Cover image for It's only a movie! : films and critics in American culture
It's only a movie! : films and critics in American culture
Haberski, Raymond J., 1968-
Personal Author:
Publication Information:
Lexington, Ky. : University Press of Kentucky, [2001]

Physical Description:
x, 249 pages ; 24 cm
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PN1995 .H213 2001 Adult Non-Fiction Central Closed Stacks

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Once derided as senseless entertainment, movies have gradually assumed a place among the arts. Raymond Haberski's provocative and insightful book traces the trajectory of this evolution throughout the twentieth century, from nickelodeon amusements to the age of the financial blockbuster.

Haberski begins by looking at the barriers to film's acceptance as an art form, including the Chicago Motion Picture Commission hearings of 1918--1920, one of the most revealing confrontations over the use of censorship in the motion picture industry. He then examines how movies overcame the stigma attached to popular entertainment through such watershed events as the creation of the Museum of Modern Art's Film Library in the 1920s.

The arguments between Pauline Kael and Andrew Sarris's heralded a golden age of criticism, and Haberski focuses on the roles of Kael, Sarris, James Agee, Roger Ebert, and others, in the creation of "cinephilia." Described by Susan Sontag as "born of the conviction that cinema was an art unlike any other," this love of cinema centered on coffee houses, universities, art theaters, film festivals, and, of course, foreign films.

The lively debates over the place of movies in American culture began to wane in the 1970s. Haberski places the blame on the loss of cultural authority and on the increasing irrelevance of the meaning of art. He concludes with a persuasive call for the re-emergence of a middle ground between art and entertainment, "something more complex, ambiguous, and vexing -- something worth thought."

Author Notes

Raymond J. Haberski Jr. is assistant professor of history at Marian College in indianapolis.

Reviews 2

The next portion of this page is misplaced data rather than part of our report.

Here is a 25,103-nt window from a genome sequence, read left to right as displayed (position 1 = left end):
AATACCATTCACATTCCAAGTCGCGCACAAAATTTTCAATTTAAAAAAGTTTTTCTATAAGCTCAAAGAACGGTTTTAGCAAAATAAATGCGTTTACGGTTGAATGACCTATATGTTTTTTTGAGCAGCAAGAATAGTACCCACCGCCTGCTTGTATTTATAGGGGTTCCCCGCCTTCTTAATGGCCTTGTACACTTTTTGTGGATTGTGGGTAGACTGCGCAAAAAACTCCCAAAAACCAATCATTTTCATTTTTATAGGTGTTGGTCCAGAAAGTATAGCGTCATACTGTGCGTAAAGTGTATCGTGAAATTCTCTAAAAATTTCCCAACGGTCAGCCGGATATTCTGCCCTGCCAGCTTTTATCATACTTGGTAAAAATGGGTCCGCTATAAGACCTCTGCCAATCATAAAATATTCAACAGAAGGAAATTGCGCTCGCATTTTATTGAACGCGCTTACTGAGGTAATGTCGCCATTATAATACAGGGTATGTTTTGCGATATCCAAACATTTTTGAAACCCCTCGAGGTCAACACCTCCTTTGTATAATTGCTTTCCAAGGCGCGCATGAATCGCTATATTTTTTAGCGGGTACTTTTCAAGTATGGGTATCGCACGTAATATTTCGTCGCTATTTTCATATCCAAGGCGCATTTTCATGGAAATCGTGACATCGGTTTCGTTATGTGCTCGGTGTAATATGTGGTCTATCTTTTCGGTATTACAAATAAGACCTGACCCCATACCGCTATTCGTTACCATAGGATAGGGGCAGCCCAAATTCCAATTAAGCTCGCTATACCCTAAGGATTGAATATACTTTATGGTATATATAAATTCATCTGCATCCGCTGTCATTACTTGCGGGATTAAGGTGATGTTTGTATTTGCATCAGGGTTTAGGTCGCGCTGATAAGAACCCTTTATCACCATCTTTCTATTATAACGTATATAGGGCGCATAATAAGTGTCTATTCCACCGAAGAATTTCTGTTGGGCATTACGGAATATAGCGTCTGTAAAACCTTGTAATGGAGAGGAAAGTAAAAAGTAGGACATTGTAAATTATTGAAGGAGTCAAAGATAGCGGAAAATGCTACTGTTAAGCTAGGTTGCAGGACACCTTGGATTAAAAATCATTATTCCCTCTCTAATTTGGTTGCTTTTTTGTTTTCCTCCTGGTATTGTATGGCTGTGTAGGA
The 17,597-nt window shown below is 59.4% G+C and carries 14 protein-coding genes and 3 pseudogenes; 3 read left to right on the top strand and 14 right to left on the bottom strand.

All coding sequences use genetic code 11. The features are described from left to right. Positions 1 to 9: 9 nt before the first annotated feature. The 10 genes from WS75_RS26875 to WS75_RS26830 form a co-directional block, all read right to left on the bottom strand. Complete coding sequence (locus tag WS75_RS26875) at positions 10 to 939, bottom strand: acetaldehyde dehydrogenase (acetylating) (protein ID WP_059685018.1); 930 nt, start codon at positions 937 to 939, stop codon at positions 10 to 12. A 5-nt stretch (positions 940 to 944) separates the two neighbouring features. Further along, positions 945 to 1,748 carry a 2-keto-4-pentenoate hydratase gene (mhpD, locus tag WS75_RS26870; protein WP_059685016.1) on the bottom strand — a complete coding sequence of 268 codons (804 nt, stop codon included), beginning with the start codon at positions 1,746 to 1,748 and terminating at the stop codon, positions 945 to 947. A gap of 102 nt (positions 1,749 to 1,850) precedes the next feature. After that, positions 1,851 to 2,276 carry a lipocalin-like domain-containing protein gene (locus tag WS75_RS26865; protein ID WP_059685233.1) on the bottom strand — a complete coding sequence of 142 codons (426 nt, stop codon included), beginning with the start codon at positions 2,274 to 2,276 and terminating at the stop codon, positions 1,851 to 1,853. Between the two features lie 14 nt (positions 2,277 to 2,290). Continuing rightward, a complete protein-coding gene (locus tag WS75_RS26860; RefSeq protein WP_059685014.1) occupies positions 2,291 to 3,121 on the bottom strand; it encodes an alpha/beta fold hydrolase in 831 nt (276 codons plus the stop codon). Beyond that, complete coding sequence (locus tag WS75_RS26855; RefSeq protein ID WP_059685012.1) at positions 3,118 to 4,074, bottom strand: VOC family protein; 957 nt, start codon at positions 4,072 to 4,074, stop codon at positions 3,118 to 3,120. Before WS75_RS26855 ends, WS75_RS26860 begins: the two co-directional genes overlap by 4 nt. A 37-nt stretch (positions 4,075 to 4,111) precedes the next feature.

Library Journal Review

In this informative and entertaining work, Haberski (history, Marian Coll.) uses historical perspective, logical and chronological structure, and an unassuming but convincing voice to trace the shifting role of movies in American culture. The representations from significant social and film critics (Pauline Kael, Andrew Sarris, and others) are well selected, and fresh insights are gleaned from archival sources. Haberski examines the "lively art" in a lively fashion, centering not on the content of movies but on their positioning in the contrived hierarchy of the arts. Accounts of the epic challenges faced by Theodore Dreiser in making An American Tragedy into a film, Iris Barry's establishment of the film collection of the Museum of Modern Art, and Lincoln Center's launch of its first film festival are revealing and engaging. The work's culmination in an atavistic lament over the current "vanishing of cultural authority" and the powerlessness of critics is forgivable because of its contagious delight in the wit, wisdom, and words of the critics who shaped American film culture. Recommended for academic and larger public libraries. Ann Fey, Rockland Community Coll., Suffern, NY (c) Copyright 2010. Library Journals LLC, a wholly owned subsidiary of Media Source, Inc. No redistribution permitted.

Choice Review

Haberski (history, Marian College) traces the rise and decline of film criticism from its humble and primitive origins in the early days of the cinema to the current era of megablockbusters and occasional independent films. The author surveys early roadblocks to acceptance of movies within US popular culture, including restrictions and censorship and the eternal struggle between art and commerce. He also examines attempts by both filmmakers and critics to forge an aesthetic for mass consumption of film. Haberski posits that the cinema achieved its highest level of acceptance in the 1960s, as exemplified particularly by contentious critical debates between Pauline Kael and Andrew Sarris. This, Haberski argues, was the golden age of the American film as art, a period from which film criticism inspired an era of "cinephilia" leading to the rise of art house theaters, coffee houses, and university film courses. Writing in breezy prose, Haberski laments an era of decline since the 1970s and proposes solutions for striking a better balance between "art" film and popular mass entertainments. Producing an interesting survey of familiar ground from a unique perspective, Haberski has written a book that will serve both serious students of the cinema and those looking for an introduction--a fine achievement. All collections. J. Fisher Wabash College